Many players on the teams not facing large COVID outbreaks are angry their games have been moved because of this intent from the league before the season. They believe the games should be played as scheduled or their opponent should forfeit. However, if a team was forced to forfeit a game, both teams would be unpaid for the week.
The NFL sent a memo to teams on Friday after making the scheduling changes detailing the situation.
From the outset of the coronavirus pandemic, our focus has been to play our games in a safe and responsible way, consistent with the best available medical and public health advice, based on protocols jointly developed and implemented with the NFL Players Association. A key element of our success to date has been our commitment to working with our union and our respective medical experts to make needed adjustments in response to changing conditions.
The emergence of the Omicron variant is precisely the kind of change that warrants a flexible response. Based on medical advice, we have instituted additional protocols as well as revised testing protocols for reinstating players and staff who have tested positive. We have also considered whether certain games should be rescheduled in light of current conditions.
The memo also states the expectation is all three games will be played in their newly rescheduled times and will not be moved to a later date or time.
The NFL made sweeping changes to its COVID-19 protocols on Thursday in coordination with the NFL Players' Association. The changes include the rules by which a vaccinated player can return to action. Previously, the protocol said a player must have two negative PCR tests on consecutive days in order to return to action. Under the new rules, a player has much more flexibility to get cleared to play. The threshold is still two negative tests. However, the tests can be either the PCR tests or the rapid, MESA, tests. Additionally, the tests can be taken concurrently instead of needing to be separated by 24 hours. These changes allow for a player to potentially be cleared to return faster than under the previous protocols.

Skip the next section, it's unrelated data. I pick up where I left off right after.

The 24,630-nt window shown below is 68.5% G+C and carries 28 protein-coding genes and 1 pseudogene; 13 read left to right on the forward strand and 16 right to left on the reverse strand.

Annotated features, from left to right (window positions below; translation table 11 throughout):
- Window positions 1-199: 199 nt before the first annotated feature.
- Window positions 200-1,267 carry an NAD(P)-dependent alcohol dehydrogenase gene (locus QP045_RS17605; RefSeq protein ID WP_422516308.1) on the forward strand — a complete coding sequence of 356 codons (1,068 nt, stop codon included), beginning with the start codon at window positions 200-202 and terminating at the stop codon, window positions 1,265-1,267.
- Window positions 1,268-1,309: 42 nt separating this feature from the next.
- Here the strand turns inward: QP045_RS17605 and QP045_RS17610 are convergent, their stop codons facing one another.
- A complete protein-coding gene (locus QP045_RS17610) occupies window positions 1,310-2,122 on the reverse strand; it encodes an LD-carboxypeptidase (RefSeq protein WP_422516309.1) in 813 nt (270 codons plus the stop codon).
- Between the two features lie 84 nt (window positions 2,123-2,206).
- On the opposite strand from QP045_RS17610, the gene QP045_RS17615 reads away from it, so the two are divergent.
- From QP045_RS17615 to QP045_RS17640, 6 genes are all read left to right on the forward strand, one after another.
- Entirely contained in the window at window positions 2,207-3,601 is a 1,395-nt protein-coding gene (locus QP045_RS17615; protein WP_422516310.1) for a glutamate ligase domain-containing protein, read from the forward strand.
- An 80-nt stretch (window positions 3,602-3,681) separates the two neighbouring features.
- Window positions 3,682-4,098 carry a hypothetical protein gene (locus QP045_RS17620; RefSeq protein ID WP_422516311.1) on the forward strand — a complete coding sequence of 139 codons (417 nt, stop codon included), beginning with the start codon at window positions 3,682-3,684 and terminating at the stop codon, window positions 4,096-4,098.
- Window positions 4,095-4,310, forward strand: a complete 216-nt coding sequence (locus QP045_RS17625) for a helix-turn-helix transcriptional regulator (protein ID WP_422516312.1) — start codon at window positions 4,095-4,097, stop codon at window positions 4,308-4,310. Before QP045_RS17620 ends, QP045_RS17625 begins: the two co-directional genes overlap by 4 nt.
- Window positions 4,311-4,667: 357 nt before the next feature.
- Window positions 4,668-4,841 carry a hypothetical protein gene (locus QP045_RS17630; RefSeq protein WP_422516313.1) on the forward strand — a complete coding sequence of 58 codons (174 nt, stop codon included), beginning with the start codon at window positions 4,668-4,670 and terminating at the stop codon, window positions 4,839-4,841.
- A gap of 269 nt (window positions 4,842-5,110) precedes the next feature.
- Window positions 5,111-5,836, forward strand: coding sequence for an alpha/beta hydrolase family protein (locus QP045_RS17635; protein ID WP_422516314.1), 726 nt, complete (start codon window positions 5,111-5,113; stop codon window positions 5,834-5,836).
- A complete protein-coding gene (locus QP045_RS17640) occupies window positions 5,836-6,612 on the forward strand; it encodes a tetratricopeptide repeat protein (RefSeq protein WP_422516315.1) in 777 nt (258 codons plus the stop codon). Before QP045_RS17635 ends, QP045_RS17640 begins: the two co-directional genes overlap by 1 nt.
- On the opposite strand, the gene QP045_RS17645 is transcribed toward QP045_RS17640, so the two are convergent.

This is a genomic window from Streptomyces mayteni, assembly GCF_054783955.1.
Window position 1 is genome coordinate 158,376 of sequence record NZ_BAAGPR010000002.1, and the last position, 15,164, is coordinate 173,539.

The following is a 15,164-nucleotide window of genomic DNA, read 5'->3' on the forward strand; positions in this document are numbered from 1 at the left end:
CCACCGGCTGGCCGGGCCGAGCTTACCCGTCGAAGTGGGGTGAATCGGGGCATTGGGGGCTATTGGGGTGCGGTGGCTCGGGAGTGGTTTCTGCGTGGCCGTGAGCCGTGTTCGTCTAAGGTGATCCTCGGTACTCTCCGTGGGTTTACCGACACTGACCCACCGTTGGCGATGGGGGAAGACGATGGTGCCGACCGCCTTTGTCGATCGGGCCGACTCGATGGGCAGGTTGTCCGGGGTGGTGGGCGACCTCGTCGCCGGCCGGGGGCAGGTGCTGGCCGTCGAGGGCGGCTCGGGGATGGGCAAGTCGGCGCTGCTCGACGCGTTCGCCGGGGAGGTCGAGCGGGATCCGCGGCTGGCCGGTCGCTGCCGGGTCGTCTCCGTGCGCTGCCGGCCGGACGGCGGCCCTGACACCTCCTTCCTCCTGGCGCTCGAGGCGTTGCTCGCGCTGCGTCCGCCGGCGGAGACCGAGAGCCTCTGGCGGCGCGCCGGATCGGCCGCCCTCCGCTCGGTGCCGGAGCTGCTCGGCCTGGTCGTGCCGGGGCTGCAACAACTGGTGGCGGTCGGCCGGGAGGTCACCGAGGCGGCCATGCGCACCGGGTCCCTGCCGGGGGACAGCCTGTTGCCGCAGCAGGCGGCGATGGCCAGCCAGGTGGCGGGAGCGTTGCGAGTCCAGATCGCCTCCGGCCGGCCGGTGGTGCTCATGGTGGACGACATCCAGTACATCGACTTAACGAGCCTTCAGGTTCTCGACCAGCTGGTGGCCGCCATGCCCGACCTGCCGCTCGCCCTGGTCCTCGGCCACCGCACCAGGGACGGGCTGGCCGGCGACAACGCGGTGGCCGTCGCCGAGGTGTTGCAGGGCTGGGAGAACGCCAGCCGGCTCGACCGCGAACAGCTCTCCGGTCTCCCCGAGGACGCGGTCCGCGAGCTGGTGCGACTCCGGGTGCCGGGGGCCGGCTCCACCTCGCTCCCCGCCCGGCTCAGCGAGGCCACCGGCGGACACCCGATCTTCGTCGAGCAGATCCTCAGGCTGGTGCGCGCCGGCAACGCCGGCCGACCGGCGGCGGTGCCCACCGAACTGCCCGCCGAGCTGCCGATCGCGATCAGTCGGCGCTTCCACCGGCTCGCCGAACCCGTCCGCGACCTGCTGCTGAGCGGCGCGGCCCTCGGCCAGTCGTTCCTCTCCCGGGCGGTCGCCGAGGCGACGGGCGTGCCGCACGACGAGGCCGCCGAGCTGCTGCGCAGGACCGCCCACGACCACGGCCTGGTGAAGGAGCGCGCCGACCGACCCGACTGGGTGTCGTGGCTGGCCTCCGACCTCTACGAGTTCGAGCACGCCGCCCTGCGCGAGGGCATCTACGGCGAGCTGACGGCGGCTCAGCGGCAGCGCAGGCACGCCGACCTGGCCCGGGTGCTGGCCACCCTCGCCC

The negative tests would still need to be registered prior to the 1 p.m. PT deadline on Saturday for roster moves for a player to play in a game on Sunday.
"Throughout the pandemic we have continuously evolved our protocols to meet our goal of advancing the safety of the players, coaches and staff," the NFL said in a statement on Thursday. "The changes we are making today aim to address the increase in cases and the advent of the Omicron variant. Effective immediately, all clubs will implement preventative measures that have proven effective: masking regardless of vaccination status, remote or outdoor meetings, eliminating in-person meals, and no outside visitors while on team travel. We will continue to strongly encourage booster shots as the most effective protection. Finally, and based on expert advice, we will adjust the return-to-participation requirements for those who have recovered from COVID-19. All of these changes are grounded in our data and science-backed approach, with safety our number-one goal for the entire NFL community."